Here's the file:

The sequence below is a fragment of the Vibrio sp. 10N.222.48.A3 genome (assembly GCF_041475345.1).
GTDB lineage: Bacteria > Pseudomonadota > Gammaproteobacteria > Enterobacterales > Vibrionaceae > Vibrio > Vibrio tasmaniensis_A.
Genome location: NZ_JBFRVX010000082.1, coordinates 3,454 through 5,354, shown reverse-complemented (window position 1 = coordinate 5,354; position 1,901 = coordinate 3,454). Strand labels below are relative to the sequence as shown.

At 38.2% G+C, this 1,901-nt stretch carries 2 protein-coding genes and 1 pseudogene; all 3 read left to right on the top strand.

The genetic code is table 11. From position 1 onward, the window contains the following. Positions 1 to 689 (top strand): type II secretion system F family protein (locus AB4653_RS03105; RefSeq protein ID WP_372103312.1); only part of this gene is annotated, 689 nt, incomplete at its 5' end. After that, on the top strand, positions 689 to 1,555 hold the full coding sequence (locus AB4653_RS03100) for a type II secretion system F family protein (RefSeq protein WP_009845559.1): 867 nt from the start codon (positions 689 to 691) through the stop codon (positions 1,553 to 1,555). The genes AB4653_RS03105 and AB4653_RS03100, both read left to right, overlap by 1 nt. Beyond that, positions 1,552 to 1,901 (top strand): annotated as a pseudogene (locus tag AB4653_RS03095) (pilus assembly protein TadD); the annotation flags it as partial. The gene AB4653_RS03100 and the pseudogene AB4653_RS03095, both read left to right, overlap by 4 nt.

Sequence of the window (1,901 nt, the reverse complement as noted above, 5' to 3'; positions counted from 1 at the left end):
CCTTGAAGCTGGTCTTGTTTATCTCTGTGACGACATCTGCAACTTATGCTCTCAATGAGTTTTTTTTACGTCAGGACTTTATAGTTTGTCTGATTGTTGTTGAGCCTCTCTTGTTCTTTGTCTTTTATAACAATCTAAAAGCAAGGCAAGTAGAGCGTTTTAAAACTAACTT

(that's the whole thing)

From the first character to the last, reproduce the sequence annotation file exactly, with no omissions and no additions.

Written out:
The sequence below is a fragment of the Vibrio sp. 10N.222.48.A3 genome (assembly GCF_041475345.1).
GTDB lineage: Bacteria > Pseudomonadota > Gammaproteobacteria > Enterobacterales > Vibrionaceae > Vibrio > Vibrio tasmaniensis_A.
Genome location: NZ_JBFRVX010000082.1, coordinates 3,454 through 5,354, shown reverse-complemented (window position 1 = coordinate 5,354; position 1,901 = coordinate 3,454). Strand labels below are relative to the sequence as shown.

At 38.2% G+C, this 1,901-nt stretch carries 2 protein-coding genes and 1 pseudogene; all 3 read left to right on the top strand.

The genetic code is table 11. From position 1 onward, the window contains the following. Positions 1 to 689 (top strand): type II secretion system F family protein (locus AB4653_RS03105; RefSeq protein ID WP_372103312.1); only part of this gene is annotated, 689 nt, incomplete at its 5' end. After that, on the top strand, positions 689 to 1,555 hold the full coding sequence (locus AB4653_RS03100) for a type II secretion system F family protein (RefSeq protein WP_009845559.1): 867 nt from the start codon (positions 689 to 691) through the stop codon (positions 1,553 to 1,555). The genes AB4653_RS03105 and AB4653_RS03100, both read left to right, overlap by 1 nt. Beyond that, positions 1,552 to 1,901 (top strand): annotated as a pseudogene (locus tag AB4653_RS03095) (pilus assembly protein TadD); the annotation flags it as partial. The gene AB4653_RS03100 and the pseudogene AB4653_RS03095, both read left to right, overlap by 4 nt.

Sequence of the window (1,901 nt, the reverse complement as noted above, 5' to 3'; positions counted from 1 at the left end):
CCTTGAAGCTGGTCTTGTTTATCTCTGTGACGACATCTGCAACTTATGCTCTCAATGAGTTTTTTTTACGTCAGGACTTTATAGTTTGTCTGATTGTTGTTGAGCCTCTCTTGTTCTTTGTCTTTTATAACAATCTAAAAGCAAGGCAAGTAGAGCGTTTTAAAACTAACTT